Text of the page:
The setting up of the plane table includes three operations viz: 1. Levelling 2. Orientation 3. Centering.

#### Operation # 1. Levelling:

Place the table over the station-point and spread out legs to make it level and at a convenient height, preferably not above the elbow.

Then oriented and centre the table approximately as explained in the following two operations and complete the final levelling. The levelling is done by means of levelling-screws or the ball and socket arrangement or simply by adjusting the legs if there is no levelling head, with reference to a circular level or a level tube placed in two positions at right angles to each other.

#### Operation # 2. Orientation:

The table is said to be oriented when it is so placed that all lines on the paper are parallel to the corresponding lines on the ground. This is necessary when more than one stations have to be occupied by the table as otherwise the board would not be kept parallel to itself at the various stations, and the effect would be similar to using a different meridian at each station.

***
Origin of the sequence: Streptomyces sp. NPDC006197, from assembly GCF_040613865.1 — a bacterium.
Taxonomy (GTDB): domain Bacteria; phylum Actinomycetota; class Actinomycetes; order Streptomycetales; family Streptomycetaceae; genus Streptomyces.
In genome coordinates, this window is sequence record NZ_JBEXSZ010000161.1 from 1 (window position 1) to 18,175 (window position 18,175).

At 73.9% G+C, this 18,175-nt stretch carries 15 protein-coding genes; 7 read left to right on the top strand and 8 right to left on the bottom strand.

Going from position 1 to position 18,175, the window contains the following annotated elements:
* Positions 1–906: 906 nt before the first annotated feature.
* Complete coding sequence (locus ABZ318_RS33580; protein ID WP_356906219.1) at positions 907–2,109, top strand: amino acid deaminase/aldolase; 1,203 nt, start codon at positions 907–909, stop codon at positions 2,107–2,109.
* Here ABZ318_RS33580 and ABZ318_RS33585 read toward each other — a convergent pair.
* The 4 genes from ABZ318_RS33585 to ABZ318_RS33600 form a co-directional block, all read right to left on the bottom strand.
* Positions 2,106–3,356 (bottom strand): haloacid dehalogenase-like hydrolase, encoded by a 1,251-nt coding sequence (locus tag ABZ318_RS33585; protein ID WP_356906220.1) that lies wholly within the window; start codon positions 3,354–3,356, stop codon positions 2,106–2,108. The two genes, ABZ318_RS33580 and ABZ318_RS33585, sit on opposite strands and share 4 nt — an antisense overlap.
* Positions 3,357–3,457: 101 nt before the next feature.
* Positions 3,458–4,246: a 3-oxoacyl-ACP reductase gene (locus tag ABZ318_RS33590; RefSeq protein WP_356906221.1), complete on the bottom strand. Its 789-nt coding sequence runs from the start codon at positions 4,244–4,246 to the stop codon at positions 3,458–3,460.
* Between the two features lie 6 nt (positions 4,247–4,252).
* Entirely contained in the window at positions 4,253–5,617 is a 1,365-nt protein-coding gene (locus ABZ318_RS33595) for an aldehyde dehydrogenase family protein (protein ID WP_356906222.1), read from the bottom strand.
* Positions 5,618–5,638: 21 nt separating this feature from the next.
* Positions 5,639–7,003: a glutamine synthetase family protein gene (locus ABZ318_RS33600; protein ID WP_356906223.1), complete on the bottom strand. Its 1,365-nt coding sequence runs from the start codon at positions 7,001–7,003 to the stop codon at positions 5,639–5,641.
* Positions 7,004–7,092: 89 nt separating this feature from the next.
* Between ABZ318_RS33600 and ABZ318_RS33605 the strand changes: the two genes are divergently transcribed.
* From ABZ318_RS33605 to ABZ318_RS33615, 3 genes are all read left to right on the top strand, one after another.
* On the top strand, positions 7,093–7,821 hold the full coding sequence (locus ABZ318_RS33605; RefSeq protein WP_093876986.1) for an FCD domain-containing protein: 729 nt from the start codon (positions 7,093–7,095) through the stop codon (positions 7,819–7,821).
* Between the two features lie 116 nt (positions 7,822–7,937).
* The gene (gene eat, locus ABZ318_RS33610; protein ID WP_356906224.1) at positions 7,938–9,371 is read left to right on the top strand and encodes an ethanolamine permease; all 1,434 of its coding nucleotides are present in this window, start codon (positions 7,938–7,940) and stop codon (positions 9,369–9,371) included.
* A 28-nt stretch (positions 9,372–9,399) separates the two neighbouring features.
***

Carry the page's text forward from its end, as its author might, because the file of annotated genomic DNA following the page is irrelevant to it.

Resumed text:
There are two methods of orienting the table viz:

(i) By the use of a magnetic needle and

(ii) By back-sighting.

Orientation is also possible by solving two point problem and their-point problem.

(i) Orientation by the Magnetic Needle:

To orient the table at any station other than the first, place the trough compass along the line representing the meridian drawn already on the paper at the first station and then turn the table until the ends of the needle are opposite the zeros of the scale or points towards north-south direction, then clamp the table in position. This is a quick method of orientation but is unsuitable in areas affected by local attraction.

(ii) Orientation by Back-Sighting:

Suppose the table is to be set over a station B, repre­sented on the paper by a point b which has been plotted by means of a line ab drawn from a previous station A (Fig. 6.4), the orien­tation consists in bringing ba on the paper over BA on the ground.